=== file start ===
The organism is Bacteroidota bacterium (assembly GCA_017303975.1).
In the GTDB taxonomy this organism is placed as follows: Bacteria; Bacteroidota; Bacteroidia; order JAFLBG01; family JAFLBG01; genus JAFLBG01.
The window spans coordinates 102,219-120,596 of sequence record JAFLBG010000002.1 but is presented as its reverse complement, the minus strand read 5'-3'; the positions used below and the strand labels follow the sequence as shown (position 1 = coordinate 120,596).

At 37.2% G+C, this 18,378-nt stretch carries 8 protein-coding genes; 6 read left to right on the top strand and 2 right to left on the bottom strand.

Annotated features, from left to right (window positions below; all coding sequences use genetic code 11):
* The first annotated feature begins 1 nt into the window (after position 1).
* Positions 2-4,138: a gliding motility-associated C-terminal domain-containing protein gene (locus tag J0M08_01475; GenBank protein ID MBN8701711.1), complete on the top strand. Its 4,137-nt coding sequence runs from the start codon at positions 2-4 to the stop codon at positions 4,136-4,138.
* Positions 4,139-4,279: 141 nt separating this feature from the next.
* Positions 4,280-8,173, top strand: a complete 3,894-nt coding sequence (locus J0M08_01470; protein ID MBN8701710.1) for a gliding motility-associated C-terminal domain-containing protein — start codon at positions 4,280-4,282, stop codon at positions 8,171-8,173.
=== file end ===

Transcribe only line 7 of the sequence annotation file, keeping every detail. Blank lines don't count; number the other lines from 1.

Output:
* Positions 2-4,138: a gliding motility-associated C-terminal domain-containing protein gene (locus tag J0M08_01475; GenBank protein ID MBN8701711.1), complete on the top strand. Its 4,137-nt coding sequence runs from the start codon at positions 2-4 to the stop codon at positions 4,136-4,138.